Lily hails from Geelong in Victoria. She’s just started year 10, so with a fair bit of wisdom in the world of high school we asked about her favourite subject, and how this class has inspired an idea for a different teaching style.
To this day, school is still conducted in a pretty standard format, essentially dating back to the beginning of the twentieth century. Lily thinks a few simple tweaks could transform a simple class to something both immersive and challenging.
“If I could design my own class, I would have one dedicated to creative communication. I would make it so you can learn independently with areas suited to everyone, with bean bags, standing desks, rugs on the floor and, yeah, some regular desks. Not everyone can play an instrument or write poetry, but you could communicate in some other form. I think everyone can communicate and that mixed with the creativity of performance is really important — especially for the future.”
I asked Lily why she thought creative communication was an important life skill that’s missing. She traced it back to the performance subjects which she says, ‘make learning exciting because you’re in it – creating something, practising something, understanding it from a practical point of view. It’s when learning becomes quite real.’
Lily is currently in year 10 at a high school in Geelong. She thinks Georgia Maq is rad, Courtney Barnett is a dreamy storyteller and she digs the Smith Street Band. Basically she loves music and, since learning to play piano from the age of 6, performance has been a big part of what Lily loves about music. Throughout high school she had always taken up music and is now teaching herself guitar, singing and songwriting.
Like many musicians, the study of classical music didn’t really inspire her. At school she found the music subjects were very theory laden. “We did all the stuff that I already knew or didn’t find useful, when really I wanted to learn through playing. When we occasionally did performances it was really good – but it was only the tip of the iceberg. There was way too much theory… it just cut the chords for me.”
“When I was making decisions about my year 12 subject selection, yes of course I considered what subjects would boost my ATAR (the University entrance score you get from your final year 12 exams), which ones I’m good at, which maths to do but also the decision not to do music at school. I was told VCE (Victorian Certificate of Education, it’s the final year 12 exam) would have 10 times more theory than VET.” She found her school also offered a VET music performance subject which put a huge emphasis on the practical elements.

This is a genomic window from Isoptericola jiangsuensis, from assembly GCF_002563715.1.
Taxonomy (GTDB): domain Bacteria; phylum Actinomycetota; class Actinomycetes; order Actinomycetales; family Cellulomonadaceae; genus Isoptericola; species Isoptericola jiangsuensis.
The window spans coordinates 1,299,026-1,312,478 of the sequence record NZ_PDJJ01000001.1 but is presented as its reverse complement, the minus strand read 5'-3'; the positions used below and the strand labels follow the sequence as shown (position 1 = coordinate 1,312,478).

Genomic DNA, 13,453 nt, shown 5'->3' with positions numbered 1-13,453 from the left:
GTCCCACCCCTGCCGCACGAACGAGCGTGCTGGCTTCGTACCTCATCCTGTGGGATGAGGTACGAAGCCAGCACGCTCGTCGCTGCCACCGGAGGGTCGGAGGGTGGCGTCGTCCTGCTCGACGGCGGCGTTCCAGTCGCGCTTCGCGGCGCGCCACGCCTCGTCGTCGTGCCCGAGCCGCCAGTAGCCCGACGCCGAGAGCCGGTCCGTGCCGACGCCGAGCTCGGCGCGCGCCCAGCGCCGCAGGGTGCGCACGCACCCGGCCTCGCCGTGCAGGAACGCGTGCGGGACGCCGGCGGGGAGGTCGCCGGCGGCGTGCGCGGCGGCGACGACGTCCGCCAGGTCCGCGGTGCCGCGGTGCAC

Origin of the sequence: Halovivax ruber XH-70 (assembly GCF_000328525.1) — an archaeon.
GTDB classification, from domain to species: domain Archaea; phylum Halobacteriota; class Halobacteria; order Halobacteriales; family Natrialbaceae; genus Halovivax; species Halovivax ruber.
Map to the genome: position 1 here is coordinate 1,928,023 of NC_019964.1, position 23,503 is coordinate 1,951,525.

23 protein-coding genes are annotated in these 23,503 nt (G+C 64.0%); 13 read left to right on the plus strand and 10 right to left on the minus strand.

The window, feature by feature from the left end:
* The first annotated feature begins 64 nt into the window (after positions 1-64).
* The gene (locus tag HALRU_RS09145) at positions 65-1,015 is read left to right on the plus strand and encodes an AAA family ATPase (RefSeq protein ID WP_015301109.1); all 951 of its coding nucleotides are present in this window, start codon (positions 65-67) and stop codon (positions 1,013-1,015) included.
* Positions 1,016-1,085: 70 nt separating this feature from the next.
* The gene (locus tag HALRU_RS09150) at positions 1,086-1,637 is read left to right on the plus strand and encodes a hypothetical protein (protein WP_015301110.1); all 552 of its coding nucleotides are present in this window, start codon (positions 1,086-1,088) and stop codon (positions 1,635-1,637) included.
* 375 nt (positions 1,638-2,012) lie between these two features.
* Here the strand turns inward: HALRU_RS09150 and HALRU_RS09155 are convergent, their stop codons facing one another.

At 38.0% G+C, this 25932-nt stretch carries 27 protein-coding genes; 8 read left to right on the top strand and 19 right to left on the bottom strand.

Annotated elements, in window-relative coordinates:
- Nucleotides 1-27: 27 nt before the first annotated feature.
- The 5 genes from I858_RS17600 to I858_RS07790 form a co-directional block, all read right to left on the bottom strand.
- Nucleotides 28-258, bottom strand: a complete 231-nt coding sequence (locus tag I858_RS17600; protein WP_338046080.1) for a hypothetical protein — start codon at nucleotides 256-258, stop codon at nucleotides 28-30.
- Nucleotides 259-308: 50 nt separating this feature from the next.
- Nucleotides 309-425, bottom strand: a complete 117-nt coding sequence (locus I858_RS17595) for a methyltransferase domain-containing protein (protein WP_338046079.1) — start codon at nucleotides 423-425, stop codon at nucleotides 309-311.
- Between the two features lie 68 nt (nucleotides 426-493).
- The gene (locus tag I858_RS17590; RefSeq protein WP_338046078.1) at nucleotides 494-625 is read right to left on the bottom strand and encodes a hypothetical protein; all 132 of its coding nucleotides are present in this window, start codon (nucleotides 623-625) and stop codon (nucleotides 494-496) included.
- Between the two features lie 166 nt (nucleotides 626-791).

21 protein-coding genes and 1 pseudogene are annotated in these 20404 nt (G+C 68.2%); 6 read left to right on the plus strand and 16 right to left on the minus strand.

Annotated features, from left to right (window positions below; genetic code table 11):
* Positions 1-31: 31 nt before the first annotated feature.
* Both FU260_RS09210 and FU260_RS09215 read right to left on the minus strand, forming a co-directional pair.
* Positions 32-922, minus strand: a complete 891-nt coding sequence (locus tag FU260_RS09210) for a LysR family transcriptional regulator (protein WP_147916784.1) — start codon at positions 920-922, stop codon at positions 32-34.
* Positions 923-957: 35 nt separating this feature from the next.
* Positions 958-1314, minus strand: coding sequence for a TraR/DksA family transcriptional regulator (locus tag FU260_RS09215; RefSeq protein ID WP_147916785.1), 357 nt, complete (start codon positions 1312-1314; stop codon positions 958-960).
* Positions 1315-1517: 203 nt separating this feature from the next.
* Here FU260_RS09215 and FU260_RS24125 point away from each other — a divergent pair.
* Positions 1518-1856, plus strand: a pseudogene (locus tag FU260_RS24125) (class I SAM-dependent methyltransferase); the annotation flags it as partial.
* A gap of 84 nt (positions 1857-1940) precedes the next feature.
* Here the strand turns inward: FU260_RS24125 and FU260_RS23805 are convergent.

“That for me is was the big factor. Music is such an immersive and performance-based subject which you just can’t get through theory. There’s a skill to playing and performing, and gaining experience of applying it for real, which a lot of the VET courses do.”
“Imagine if you were learning a sport like swimming. You can’t really learn how to do freestyle by verbally explaining ‘kick then swing your arm, breath and keep kicking’”. It’s the same with performance. Because if you’re performing and you screw up, you learn right there. With theory, you can’t really see an end to the tunnel. With prac, there’s a more exciting kind of pressure; you have something to work towards.”
Lily says that the minimum of VET performance assessments are 3 per year, “But we do a lot, like over 50. So, you’re constantly getting ready to put yourself out there and learning from those experiences.”
Like a lot of people ask of 16 year olds, I quiz her on where she sees herself and what she’s pursuing next.
(It’s such an annoying question, I know!)
Exploring her talents, the world and interests are a big part of Lily’s plans. “I’ve got a bunch of options. I’m pushing myself in school so that should give me freedom to choose later down the track. I’m still deciding whether to pursue music, it’s just hard to be a musician and make it. Maybe music will just be hobby? Maybe I’ll do environmental science and study overseas, and travel, and work around the world. Not sure yet.”
“People don’t have the same job their whole life – so true for my parents, besides people evolve and change. There’s so much life so why not live it.”
FYA partnered with the Federal Department of Education and Training to highlight the real stories behind young Australians navigating the world of work, especially those taking up VET pathways. The How I Got The Job series shows just some of the many different options out there.